coulet pauline said...

really incredible trip...i hope visit one day.
thank you for your pics.

pauline, france

Unknown said...

Wow! This blog is incredible! Thanks for sharing your stories!

Natureza em Extinção said...

I watched and read the story of Chris sad but beautiful ... The credit that they made this trip was very exciting ..
Chris left his history as a hero ..

Anonymous said...

I just talked to someone yesterday who knew a member of the family that pulled Bus 142 to that site originally. The family lived in the bus while their father worked on the road with the work crew. When the work was completed, the bus was abandoned.

Tobias said...

Looks like you've had a great trip. Thanks for documenting it so well. It was one good read.

--Tobias from Sweden

b3rtnay said...

props. I traveled out to the bus this summer. It's changed a bit, but not much. I can't imagine doing it in winter like you did!! We used all the daylight as much as we could, i can't imagine going when it wasn't light 20 hours in the day!

Anonymous said...

Just about a week ago, me and a friend of mine, we tried it ourself. With our jeep we made it about 10Km on the Stampede Trail, starting at the Eight Mile Lake. We started hiking early in the morning, made it across Savage and Tek and then turned around at about 1.5 Miles after crossing the Tek. We planned to be back at the car in the evening, and then recognized that would not have been possible. But the hike, and the feeling of having made it so close is enough reward.
Maybe i'll come back another day.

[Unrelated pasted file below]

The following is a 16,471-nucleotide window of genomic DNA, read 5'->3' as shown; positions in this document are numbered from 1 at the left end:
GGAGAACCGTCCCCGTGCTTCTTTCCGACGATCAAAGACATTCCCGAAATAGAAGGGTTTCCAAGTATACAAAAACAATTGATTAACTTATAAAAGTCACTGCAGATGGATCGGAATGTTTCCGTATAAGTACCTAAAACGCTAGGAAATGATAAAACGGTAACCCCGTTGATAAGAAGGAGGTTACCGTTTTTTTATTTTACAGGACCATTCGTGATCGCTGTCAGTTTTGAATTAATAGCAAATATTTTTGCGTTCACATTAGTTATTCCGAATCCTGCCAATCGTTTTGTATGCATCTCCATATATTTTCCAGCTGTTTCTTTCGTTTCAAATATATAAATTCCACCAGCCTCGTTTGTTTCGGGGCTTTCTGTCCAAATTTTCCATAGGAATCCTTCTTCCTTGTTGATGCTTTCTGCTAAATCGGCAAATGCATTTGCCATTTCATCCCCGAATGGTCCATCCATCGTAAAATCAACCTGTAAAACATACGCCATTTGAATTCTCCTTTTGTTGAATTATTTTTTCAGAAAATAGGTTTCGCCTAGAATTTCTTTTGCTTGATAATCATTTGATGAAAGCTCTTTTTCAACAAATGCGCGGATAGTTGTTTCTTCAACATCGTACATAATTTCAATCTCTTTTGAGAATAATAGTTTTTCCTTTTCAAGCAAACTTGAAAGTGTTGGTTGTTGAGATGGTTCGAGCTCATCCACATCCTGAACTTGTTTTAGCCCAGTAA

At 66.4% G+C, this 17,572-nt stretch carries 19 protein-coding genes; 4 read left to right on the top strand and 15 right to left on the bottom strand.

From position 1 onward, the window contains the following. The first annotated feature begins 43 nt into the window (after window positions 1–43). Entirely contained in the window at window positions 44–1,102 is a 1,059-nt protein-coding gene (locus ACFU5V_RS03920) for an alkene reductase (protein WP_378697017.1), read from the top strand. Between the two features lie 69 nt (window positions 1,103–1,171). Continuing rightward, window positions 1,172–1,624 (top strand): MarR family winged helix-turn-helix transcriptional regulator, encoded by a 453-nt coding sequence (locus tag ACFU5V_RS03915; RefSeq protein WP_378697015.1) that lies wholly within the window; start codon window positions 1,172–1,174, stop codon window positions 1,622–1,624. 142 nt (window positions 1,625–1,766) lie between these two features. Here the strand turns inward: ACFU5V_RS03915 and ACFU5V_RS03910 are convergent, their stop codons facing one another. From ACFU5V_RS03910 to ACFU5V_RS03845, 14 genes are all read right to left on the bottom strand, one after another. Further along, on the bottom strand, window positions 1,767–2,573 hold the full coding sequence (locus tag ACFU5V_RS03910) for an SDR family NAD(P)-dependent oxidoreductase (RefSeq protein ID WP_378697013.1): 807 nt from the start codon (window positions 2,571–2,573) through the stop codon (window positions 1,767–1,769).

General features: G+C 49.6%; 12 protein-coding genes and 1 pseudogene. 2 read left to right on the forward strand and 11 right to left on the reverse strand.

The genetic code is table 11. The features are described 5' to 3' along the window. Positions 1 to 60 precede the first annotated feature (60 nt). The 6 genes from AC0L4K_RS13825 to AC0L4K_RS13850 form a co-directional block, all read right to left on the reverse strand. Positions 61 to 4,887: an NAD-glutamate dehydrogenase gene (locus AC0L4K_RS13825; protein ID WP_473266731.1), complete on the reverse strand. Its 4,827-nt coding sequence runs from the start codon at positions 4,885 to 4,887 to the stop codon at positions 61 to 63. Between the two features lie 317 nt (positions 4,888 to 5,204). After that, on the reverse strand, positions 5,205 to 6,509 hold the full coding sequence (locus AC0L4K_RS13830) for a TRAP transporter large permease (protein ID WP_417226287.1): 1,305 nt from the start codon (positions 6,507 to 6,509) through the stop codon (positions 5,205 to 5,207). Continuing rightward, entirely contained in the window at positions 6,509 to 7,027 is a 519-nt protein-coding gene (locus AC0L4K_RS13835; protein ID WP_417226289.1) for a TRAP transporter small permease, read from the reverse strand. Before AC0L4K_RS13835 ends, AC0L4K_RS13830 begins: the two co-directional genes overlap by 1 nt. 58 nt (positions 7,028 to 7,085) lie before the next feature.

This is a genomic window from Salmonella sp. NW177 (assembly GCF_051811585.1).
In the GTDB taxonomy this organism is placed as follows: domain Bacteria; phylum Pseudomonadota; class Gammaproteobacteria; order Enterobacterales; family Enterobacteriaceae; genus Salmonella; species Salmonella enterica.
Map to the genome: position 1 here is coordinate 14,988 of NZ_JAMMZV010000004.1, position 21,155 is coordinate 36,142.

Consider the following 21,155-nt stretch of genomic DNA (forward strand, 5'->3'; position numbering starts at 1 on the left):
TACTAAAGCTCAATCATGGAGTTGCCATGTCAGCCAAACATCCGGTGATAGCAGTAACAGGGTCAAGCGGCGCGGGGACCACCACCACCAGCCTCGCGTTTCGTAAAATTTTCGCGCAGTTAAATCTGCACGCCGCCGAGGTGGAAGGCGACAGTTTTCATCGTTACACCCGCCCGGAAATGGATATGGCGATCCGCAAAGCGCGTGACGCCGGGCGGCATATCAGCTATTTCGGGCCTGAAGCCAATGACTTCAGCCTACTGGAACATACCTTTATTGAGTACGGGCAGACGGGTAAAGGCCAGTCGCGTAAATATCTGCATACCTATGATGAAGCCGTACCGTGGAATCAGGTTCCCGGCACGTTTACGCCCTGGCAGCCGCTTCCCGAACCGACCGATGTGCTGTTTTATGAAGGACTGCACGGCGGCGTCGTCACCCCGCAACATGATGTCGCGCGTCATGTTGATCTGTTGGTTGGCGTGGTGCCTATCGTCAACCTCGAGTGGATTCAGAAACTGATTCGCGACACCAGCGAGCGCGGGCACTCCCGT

But September seems to be a great time to cross those rivers, even though the Savage doesn't seem that hard, the Teklanika was not higher than to the knees, too.

Anonymous said...

So, I just finished reading Into the Wild for school, and I think Chris' story is absolutely intriguing. I find it amazing that you were able to visit the same bus where he lived for 112 must have been out of this world. Really cool that you went. Still, be careful! :)

kylethewall said...

heyy, i have always been looking for something in my life that i couldnt find. i think that chris has helped me figure out what to do with my life and i want to pay his respects by visiting the bus. i was just wondering if you could email me back. i just have a lot of questions that need some answering

Alvaro said...

Hey guys...what a great trip. Tell me what is the best time to go alaska and get the magic bus? And can you tell me the exactly point to looking for on google earth . Thanks a lot.

Into the Wild said...

I vote for the very end of winter, beginning of spring as the best time to make it out there. There's an ice bridge to cross the river don't forget. Just stopping by from to touch base with other bloggers who have made the trek. Nice blog here Ed, keep up the good work. How was Fairbanks this Winter?

digital camera battery said...

I had to choke back laughter at the "words of wisdom" passed onto Chris from the "experienced" hunter during his time working the combine. Then to see him attempt to quarter a moose in the manner portrayed on screen was simply sad. I haven't read the book or seen Chris' notes, but if he actually tried to smoke complete quarters of moose as portrayed on film, then he was a complete moron. Even in the middle of Summer, if you hang your quarters in the shade under a stout pine/spruce/fir,'ll keep for days. Of course the cooler it is, the longer it will keep. As for fly spits or "maggots" if you let the blood on the meat dry, it forms a hard, protective glaze. A can of black pepper rubbed on top will keep the flys away too.

Fourat said...

I want To go Theeere toooo !!! :'(